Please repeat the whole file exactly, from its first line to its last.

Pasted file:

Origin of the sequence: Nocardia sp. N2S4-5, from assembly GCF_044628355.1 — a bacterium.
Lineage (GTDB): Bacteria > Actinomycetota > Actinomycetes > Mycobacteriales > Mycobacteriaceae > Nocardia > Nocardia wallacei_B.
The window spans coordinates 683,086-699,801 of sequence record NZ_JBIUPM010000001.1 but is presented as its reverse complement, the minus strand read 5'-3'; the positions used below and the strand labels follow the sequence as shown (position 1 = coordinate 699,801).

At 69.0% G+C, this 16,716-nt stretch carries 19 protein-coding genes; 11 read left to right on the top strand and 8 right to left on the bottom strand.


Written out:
Origin of the sequence: Nocardia sp. N2S4-5, from assembly GCF_044628355.1 — a bacterium.
Lineage (GTDB): Bacteria > Actinomycetota > Actinomycetes > Mycobacteriales > Mycobacteriaceae > Nocardia > Nocardia wallacei_B.
The window spans coordinates 683,086-699,801 of sequence record NZ_JBIUPM010000001.1 but is presented as its reverse complement, the minus strand read 5'-3'; the positions used below and the strand labels follow the sequence as shown (position 1 = coordinate 699,801).

At 69.0% G+C, this 16,716-nt stretch carries 19 protein-coding genes; 11 read left to right on the top strand and 8 right to left on the bottom strand.